Sen. Elizabeth Warren, candidate for governor Jay Gonzalez visit UMass to encourage early voting

Democratic politicians spoke in front of 100 people at the Cape Cod Lounge


Alvin Buyinza/Collegian

By Alvin Buyinza, Assistant News Editor

As part of the first day of early voting in Massachusetts, Senator Elizabeth Warren, along with candidate for governor Jay Gonzalez, visited the University of Massachusetts on Monday morning to discuss the issues at hand this November election. The pair spoke to a crowd of roughly 100 people in the Cape Cod Lounge.

With only 15 days remaining until the midterm elections, both Warren and Gonzalez energized their bases for early voting in hopes of beating their respective opponents Republican Rep. Geoff Diehl and Republican Governor Charlie Baker.

“The Commonwealth of Massachusetts deserves a governor like Jay Gonzalez who will fight for the future of working families,” said Bahar Gokcek, a UMass alum who now works for the Elizabeth Warren campaign. Gokcek was one of the first people to speak during the event, introducing the two politicians.

“We need Senator Warren to be back in Washington to keep fighting for students, immigrants, low-income families and veterans,” she continued.

After a round of applause from the crowd, Gonzalez came up to speak about his plans if elected governor.

“We need a governor that will see the world the way the world should be and take us to that place. Let’s aim high! Let’s aim high, let’s be us, no one has reached higher, worked harder and accomplished more together than the incredible people of Massachusetts,” he said.

Part of Gonzalez’s plan to improve Massachusetts as governor is to invest an additional $3 billion each year into transportation and education by taxing the wealthy, as well as creating affordable access to quality preschool for all families, and working toward making all public higher education in Massachusetts debt free.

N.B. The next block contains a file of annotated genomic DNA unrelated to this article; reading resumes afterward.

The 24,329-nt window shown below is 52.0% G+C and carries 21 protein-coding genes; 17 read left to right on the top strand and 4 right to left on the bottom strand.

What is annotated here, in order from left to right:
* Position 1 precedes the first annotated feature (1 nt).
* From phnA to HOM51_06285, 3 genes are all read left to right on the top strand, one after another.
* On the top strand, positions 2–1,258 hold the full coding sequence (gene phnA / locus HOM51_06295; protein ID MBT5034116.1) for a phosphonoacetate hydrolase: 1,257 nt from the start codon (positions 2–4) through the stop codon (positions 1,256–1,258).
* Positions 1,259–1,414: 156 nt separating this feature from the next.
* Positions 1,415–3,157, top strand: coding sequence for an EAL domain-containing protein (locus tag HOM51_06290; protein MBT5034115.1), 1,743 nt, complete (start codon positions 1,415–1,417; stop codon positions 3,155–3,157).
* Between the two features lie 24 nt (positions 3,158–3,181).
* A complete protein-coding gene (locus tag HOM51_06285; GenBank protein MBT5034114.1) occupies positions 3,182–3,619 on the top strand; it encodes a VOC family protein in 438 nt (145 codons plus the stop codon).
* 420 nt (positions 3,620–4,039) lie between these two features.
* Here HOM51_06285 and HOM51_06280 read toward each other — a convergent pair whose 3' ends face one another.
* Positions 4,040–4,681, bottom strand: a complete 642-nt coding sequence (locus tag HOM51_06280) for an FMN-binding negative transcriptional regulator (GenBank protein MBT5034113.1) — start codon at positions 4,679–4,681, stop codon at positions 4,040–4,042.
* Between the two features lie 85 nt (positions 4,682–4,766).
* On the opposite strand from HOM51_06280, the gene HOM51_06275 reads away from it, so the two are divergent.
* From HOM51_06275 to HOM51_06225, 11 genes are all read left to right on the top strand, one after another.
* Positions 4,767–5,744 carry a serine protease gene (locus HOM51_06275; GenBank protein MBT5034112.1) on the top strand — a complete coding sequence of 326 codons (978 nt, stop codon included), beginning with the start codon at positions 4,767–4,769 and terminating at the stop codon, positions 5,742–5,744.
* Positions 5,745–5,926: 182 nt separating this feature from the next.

Gonzalez then criticized Governor Baker for his support for Republican Rep. Geoff Diehl.

“Let’s be clear – by helping Geoff Diehl to go to Washington to be a rubber stamp for Donald Trump’s agenda, Charlie Baker is supporting Trump’s efforts to take this country backward and he’s backing an anti-choice, anti-LGBTQ, anti-immigrant, pro-NRA agenda.”

After Gonzalez, Warren spoke.

“If you need just a little extra motivation to get out there in vote, I got three words for you: Governor Jay Gonzalez. What do you think?” Warren asked.

She then criticized House Republicans and President Trump, who she said “embarrassed our country on a daily basis,” calling the Trump administration “the most corrupt in living memory.”

“For almost two years now, the only thing that the American people have gotten from Donald Trump is chaos, corruption and hatefulness,” Warren said. “Listen up, Mr. President. Tick-tock, tick-tock. November is coming!”

The crowd then broke into another wave of claps and cheers.

Warren advocated her support of affordable healthcare, namely for Americans from low socio-economic backgrounds, affordable higher education and efforts to tackle the growing issue of climate change.

“We are in this fight for everyone who has been unfairly cut out of the criminal justice system; we are in this fight for families who’ve been devastated by hurricanes in Puerto Rico; we are in this fight for our fellow U.S. citizens!” she exclaimed.

Toward the end of the event, Warren took questions from members of the audience. Celena Lopes, a junior double majoring in theater and social thought and political economy, asked how elected officials should respond on “racial incidents,” referencing the Black UMass employee who was racially profiled entering Whitmore and the racial slur that was written on a bathroom in Melville Hall.

Warren responded by stating that there needs to be a change in leadership, namely from the Secretary of Education, Betsy Devos, who Warren criticized for her lack of support for public schools and her support of for-profit colleges.

Additionally, Gonzalez also responded to Lopes’ question by saying that President Trump has led the country into an atmosphere of divisive bigotry, opening the door for more racial intolerance.

“We can’t let these incidents go unchecked. We have to stand up as a community when something like the incidents you referenced happen, and it’s important that we change our president so that we have someone setting an inclusive tone.”Alvin Buyinza can be reached at [email protected] and followed on Twitter @abuyinza_news.